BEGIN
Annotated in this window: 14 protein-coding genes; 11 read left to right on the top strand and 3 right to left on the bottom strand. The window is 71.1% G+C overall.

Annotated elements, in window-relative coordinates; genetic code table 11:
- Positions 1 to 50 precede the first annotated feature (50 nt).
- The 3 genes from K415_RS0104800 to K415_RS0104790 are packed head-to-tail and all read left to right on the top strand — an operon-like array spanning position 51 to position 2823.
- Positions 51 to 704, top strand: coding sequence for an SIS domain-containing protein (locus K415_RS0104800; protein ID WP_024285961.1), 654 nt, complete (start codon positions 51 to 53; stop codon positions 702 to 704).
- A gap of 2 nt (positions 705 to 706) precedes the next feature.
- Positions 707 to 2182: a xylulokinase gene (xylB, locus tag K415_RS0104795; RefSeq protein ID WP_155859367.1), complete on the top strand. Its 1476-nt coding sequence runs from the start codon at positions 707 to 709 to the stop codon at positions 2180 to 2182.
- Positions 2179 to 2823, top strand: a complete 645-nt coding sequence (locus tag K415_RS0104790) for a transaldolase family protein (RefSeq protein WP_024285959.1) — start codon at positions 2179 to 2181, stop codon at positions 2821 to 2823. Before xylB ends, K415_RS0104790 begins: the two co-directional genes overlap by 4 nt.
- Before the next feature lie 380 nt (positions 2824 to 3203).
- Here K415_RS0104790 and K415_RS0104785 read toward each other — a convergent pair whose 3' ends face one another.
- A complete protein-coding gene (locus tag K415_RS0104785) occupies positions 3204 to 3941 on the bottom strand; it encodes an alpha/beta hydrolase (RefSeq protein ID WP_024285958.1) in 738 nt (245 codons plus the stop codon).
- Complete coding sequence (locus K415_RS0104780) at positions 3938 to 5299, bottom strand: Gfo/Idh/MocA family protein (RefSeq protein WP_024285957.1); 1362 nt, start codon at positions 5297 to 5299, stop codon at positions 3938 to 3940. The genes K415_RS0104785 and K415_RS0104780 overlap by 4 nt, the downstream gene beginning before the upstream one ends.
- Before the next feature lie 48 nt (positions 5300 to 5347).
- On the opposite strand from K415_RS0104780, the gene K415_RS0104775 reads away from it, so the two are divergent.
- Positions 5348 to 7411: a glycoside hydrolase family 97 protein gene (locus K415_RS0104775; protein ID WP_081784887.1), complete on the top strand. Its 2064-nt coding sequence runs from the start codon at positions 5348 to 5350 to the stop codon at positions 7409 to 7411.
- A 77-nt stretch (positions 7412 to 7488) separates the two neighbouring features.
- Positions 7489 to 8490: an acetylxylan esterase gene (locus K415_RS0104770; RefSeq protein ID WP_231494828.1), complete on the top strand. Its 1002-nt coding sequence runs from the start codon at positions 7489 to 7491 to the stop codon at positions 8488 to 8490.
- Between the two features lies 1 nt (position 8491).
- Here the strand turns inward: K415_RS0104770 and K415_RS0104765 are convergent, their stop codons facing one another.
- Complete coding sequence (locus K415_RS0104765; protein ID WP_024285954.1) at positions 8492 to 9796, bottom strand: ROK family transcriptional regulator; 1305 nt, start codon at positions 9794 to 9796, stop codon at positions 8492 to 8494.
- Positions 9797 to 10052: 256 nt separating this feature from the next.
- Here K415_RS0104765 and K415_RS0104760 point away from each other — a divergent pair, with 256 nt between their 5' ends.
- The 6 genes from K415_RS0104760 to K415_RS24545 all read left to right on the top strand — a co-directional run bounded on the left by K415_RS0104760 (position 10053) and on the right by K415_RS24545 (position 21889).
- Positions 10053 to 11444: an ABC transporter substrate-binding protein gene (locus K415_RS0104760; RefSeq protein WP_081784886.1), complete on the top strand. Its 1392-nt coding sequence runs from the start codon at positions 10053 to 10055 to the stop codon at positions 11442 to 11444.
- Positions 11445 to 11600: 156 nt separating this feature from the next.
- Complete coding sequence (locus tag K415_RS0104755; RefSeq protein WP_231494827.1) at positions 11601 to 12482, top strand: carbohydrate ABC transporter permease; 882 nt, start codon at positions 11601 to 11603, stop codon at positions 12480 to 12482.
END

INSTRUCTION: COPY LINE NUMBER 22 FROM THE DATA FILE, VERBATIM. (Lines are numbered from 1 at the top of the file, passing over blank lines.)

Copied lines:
- Here K415_RS0104765 and K415_RS0104760 point away from each other — a divergent pair, with 256 nt between their 5' ends.